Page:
Keeping a business afloat when the trust is gone
Someone I had encountered earlier in my legal career came to me because of disagreements with his business partner. They had an online shop that was doing very good business, but they no longer trusted one another. From the accuracy of the sales figures to the choice of suppliers, each questioned everything that the other one did. This revealed the depths of the distrust between the two, whose joint enterprise employed five staff.
One of the partners could not take it any longer and started to suffer from depression, while the other dealt with his uncertainty by becoming aggressive. I took on the case as a negotiator between the two, but very soon one of them didn’t even want to discuss the matter. How could this be resolved? The advantage of negotiation over mediation is that you have a lot more freedom in the way you deal with the situation. I saw that the business was suffering badly and that the financial damage would be huge if no settlement were reached, so in the end in my role as negotiator I took it in turns to talk to and negotiate with each of the parties.
With the aggressive partner, I even conducted the negotiations by going through a draft settlement agreement clause by clause. When this resulted in a serious proposal, the other partner finally woke up and after a short discussion and a few minor amendments he reluctantly agreed to sign. A number of emotional conversations I had had with him earlier had given me an insight into his wishes and I was able to reflect just enough of these in the agreement for him to agree to it. The result was a lengthy, unwieldy settlement agreement full of compromises, but it was successful.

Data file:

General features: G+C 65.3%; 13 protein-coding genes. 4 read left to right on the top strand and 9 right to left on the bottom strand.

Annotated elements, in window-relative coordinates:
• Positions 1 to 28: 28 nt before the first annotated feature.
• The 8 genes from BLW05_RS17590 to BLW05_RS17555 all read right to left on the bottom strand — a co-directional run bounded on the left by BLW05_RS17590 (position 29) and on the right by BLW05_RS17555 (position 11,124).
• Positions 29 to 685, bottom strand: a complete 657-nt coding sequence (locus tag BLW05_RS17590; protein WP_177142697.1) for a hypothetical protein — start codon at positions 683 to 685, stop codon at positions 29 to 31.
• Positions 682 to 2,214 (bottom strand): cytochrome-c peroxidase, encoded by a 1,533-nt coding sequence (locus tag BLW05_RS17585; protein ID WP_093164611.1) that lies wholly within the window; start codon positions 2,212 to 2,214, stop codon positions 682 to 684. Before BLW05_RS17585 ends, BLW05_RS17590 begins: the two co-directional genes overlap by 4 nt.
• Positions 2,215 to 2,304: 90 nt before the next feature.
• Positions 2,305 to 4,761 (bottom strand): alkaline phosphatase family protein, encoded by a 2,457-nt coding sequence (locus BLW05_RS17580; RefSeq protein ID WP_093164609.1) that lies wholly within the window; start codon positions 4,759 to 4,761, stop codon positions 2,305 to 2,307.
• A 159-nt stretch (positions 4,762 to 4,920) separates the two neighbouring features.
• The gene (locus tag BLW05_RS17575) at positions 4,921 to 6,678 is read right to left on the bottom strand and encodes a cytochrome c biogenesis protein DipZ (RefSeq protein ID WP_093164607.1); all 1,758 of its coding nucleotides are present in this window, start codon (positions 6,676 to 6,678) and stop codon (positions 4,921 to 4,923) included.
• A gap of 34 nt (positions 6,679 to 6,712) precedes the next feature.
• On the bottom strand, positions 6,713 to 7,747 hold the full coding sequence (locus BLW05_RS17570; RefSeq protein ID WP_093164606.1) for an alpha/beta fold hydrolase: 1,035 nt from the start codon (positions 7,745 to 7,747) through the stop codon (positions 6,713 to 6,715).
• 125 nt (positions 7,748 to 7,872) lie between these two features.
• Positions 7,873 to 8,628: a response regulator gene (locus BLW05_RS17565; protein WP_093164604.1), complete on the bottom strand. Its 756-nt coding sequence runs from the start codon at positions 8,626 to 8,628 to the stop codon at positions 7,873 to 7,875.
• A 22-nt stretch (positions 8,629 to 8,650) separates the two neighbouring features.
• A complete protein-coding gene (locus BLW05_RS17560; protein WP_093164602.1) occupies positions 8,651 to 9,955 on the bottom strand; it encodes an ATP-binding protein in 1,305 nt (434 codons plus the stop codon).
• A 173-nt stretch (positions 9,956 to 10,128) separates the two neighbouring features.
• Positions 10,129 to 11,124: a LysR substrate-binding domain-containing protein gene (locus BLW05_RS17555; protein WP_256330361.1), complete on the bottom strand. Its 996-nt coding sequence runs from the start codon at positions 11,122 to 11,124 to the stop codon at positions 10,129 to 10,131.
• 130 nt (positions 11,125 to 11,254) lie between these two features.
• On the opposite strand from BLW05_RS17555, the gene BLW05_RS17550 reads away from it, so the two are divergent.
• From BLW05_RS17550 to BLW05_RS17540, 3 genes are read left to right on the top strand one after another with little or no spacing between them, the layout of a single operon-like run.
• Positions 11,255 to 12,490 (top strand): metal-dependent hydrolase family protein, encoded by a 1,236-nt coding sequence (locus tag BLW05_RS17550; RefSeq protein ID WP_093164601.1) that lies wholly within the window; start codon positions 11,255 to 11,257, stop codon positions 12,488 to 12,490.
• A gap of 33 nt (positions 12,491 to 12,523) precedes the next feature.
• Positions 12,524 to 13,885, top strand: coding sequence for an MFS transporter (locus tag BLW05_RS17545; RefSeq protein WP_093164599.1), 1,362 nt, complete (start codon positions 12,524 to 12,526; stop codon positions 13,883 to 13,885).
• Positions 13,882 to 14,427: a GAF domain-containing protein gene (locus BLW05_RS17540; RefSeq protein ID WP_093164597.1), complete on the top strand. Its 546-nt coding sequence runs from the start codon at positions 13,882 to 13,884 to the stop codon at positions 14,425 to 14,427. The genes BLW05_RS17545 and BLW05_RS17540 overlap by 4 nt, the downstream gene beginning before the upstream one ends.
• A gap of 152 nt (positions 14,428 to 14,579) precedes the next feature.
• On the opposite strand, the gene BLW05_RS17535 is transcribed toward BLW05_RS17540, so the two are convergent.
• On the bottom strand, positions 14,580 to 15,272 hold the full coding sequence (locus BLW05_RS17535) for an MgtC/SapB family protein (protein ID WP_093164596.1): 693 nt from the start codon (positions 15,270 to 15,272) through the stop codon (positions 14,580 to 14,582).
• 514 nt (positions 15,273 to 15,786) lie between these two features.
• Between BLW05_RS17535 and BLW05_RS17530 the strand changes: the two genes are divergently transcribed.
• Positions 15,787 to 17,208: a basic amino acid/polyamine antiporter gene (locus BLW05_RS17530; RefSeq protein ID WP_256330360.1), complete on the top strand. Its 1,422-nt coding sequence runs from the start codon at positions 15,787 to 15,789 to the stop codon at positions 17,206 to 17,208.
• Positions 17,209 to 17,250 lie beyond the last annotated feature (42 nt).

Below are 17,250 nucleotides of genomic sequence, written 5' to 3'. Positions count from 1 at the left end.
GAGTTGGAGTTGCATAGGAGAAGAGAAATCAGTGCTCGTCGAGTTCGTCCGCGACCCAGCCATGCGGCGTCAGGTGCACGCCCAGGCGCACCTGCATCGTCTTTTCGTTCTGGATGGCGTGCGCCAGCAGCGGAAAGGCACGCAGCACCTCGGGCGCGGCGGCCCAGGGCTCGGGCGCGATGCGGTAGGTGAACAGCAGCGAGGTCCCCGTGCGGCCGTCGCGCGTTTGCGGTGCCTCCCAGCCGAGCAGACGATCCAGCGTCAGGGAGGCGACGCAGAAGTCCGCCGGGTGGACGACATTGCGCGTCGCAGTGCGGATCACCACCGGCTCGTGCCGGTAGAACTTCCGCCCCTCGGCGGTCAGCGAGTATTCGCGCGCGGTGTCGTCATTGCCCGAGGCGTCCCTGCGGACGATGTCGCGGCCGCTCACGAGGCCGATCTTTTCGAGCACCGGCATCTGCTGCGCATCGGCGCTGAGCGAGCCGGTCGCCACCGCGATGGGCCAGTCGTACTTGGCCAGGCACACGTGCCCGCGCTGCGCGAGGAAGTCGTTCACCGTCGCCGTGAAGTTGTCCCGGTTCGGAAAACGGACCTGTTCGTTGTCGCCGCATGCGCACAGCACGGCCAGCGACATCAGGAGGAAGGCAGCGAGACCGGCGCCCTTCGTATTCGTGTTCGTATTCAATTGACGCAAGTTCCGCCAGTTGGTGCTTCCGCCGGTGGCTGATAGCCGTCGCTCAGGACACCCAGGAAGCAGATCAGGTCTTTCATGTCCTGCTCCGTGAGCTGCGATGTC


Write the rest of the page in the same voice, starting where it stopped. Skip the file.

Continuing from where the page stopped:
This ensured that the company was saved, so there was still something to divide up. I also got them to agree that if they got into dispute about anything they would have the matter decided by a binding advisor.
With patience and persistence I was able to resolve about 95% of their problems, acting on my conviction that these partners needed a practical solution. They ended up going to a binding advisor three times to resolve the last contentious issues.
A good example of how an apparently insoluble dispute can, with a great deal of creativity and patience, still be brought to a satisfactory resolution.